LONDON -- We saw a small fall in the FTSE 100 (FTSEINDICES: ^FTSE) this week, with the index of top U.K. stocks dropping 28 points to finish Friday at 6,810.
But it was also the end of one of the FTSE's best months for some time -- over the course of February it put on an impressive 299 points to rebound from January's mini-slump.
We had a number of key company results during the week too, which moved a few prices.
Weir Group (LSE:WEIR)
Results from energy industry engineer Weir Group looked pretty good considering the tough year in the company's markets, and a 4% drop in revenue to 2.43 billion pounds was respectable. Pre-tax profit slipped 5% to 418 million pounds, and earnings per share fell 2%. But cash flow was strong, and the dividend was lifted 11% to 42 pence per share.
Investors responded positively, sending the price up 221 pence (9.4%) on the week to 2,567 pence -- and that's a 12-month gain of nearly 10%.
Diversified support provider Capita revealed a 15% rise in 2013 revenue to 3.9 billion pounds, with pre-tax profit up 14% to 215 million pounds and EPS also up 14%, to 59.4 pence.
Shareholders have enjoyed a price gain of around a third over the year, including a boost of 55 pence (5.1%) this week to 1,140 pence. And they're now set for a full-year dividend of 26.5 pence per share too, up 13%.
Royal Bank of Scotland (LSE:NWG)
Royal Bank of Scotland stock was up around 15% over 12 months -- until the bank that was bailed out with taxpayers' money reported a pre-tax loss of 8.2 billion pounds for 2013 this week.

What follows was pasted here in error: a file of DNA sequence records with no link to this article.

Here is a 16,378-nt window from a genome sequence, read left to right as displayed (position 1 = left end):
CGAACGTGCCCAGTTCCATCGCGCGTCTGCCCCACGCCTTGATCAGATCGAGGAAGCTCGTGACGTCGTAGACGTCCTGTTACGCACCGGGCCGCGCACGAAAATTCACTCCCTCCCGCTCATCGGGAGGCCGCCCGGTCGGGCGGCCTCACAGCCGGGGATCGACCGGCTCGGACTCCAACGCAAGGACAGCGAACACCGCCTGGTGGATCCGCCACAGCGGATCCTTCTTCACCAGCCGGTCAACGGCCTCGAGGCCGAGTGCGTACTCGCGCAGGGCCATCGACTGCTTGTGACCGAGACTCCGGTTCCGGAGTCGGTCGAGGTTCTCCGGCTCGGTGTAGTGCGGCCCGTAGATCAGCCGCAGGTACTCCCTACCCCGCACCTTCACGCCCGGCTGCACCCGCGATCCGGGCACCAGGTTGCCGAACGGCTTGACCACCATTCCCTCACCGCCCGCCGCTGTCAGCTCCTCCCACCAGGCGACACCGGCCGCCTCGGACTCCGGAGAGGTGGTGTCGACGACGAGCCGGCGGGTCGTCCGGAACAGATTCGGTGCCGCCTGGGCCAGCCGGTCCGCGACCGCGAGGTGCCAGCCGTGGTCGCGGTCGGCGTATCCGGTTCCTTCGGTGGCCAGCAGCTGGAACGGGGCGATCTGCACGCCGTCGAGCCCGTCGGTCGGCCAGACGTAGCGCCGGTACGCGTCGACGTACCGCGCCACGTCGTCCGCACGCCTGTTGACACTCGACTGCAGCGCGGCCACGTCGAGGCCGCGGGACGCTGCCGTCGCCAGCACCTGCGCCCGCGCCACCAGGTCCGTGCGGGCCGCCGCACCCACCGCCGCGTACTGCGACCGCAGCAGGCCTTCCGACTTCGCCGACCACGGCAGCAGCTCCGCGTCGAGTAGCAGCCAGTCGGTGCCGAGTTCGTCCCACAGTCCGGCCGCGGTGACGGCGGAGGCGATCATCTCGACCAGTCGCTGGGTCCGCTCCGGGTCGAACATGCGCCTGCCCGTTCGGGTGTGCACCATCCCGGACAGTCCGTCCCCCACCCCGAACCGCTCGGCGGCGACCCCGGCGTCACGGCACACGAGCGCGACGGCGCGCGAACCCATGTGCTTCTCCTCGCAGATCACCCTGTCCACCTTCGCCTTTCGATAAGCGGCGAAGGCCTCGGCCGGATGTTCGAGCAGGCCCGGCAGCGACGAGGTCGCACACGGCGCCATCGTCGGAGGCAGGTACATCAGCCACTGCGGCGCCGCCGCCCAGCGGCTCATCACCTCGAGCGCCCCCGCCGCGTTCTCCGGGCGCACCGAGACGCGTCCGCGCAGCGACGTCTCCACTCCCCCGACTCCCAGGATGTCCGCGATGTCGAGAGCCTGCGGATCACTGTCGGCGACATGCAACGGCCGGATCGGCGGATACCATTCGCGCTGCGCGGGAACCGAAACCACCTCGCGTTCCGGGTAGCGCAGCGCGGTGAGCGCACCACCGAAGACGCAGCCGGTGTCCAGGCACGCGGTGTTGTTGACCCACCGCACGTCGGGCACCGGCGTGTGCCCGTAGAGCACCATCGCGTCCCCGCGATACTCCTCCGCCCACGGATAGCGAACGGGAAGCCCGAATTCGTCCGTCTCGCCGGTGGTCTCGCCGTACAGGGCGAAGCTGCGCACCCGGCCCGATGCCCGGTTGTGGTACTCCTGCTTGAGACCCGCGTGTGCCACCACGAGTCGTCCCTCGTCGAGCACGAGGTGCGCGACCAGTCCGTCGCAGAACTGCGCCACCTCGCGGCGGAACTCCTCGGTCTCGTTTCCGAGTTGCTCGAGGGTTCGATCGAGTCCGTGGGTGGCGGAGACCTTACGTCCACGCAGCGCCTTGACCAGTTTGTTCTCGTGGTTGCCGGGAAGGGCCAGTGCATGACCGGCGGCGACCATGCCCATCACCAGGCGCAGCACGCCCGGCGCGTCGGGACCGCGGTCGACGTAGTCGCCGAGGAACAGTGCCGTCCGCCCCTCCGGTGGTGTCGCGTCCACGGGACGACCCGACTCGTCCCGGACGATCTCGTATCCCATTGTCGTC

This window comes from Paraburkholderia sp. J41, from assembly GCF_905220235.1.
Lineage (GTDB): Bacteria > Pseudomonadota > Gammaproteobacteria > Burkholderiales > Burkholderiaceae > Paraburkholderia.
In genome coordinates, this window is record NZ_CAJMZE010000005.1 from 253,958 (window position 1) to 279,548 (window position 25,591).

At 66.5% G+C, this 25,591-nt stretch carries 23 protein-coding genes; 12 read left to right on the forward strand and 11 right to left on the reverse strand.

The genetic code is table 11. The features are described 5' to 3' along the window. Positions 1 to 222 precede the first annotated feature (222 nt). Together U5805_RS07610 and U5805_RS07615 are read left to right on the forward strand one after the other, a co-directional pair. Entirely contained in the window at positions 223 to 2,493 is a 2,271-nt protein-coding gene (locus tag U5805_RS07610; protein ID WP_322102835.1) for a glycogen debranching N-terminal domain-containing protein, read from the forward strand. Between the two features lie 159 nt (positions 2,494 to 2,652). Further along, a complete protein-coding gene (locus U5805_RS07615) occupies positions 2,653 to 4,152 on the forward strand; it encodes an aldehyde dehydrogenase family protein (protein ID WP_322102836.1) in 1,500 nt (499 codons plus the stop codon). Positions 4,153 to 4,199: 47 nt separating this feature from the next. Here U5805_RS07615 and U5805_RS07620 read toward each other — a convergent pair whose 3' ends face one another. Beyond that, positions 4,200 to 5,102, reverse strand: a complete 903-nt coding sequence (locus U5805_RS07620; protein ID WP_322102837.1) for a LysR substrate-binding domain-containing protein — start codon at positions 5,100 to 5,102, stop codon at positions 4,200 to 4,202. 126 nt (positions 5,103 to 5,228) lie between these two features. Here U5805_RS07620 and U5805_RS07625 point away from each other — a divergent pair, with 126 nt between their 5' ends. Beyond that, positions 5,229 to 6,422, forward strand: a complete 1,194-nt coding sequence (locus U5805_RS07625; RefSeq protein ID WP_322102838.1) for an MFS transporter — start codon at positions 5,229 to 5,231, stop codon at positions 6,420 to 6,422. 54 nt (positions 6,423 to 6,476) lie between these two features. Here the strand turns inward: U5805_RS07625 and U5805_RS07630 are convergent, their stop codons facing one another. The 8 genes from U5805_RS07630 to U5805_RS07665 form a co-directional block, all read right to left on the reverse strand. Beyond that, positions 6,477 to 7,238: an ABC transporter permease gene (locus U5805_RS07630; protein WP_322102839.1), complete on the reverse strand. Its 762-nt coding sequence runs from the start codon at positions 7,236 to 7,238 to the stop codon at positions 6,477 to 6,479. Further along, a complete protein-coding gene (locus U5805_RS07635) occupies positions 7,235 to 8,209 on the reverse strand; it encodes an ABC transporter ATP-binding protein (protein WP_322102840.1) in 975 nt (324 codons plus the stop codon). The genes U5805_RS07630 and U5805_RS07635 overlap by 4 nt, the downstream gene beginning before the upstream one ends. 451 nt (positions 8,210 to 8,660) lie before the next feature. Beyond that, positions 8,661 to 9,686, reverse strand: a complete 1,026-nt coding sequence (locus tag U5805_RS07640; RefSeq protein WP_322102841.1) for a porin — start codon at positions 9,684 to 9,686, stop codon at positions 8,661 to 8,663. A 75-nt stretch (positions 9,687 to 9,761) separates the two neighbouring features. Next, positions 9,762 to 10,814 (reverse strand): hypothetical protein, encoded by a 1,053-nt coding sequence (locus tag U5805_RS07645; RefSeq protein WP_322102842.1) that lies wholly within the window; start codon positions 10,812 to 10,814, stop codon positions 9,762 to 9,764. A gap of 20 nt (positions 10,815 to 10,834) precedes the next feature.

It was largely expected, with hefty provisions made for mis-selling and litigation, and bad assets now cornered off in RBS's internal "bad bank." But the markets weren't pleased -- the price crashed 32 pence (8.9%) to 328 pence.
Advertising and media giant WPP also released 2013 results this week, reporting a 6.2% rise in revenue to 11 billion pounds and a 19% rise in pre-tax profit to 1.3 billion pounds. EPS rose by 10% to 80.8 pence, the dividend was boosted 20% to 34.2 pence per share, and the company upped its buyback target.
The result? a 35 pence (2.6%) price fall to 1,308 pence -- but the stock is still up more than 20% over the past 12 months
Dividends form a core part of many a successful long-term portfolio. Whether you need that income to live on, or want to reinvest it for the long term, there's nothing wrong with collecting robust and attractive payouts. And that's what the Fool's top U.K. analysts have been looking for.
The Motley Fool is helping Britain invest. Better. And with the economy so uncertain, we're urging everyone to read "10 Steps to Making a Million in the Market" -- it may transform your wealth. Click here now to request your free, no-obligation copy.
Further Motley Fool investment opportunities: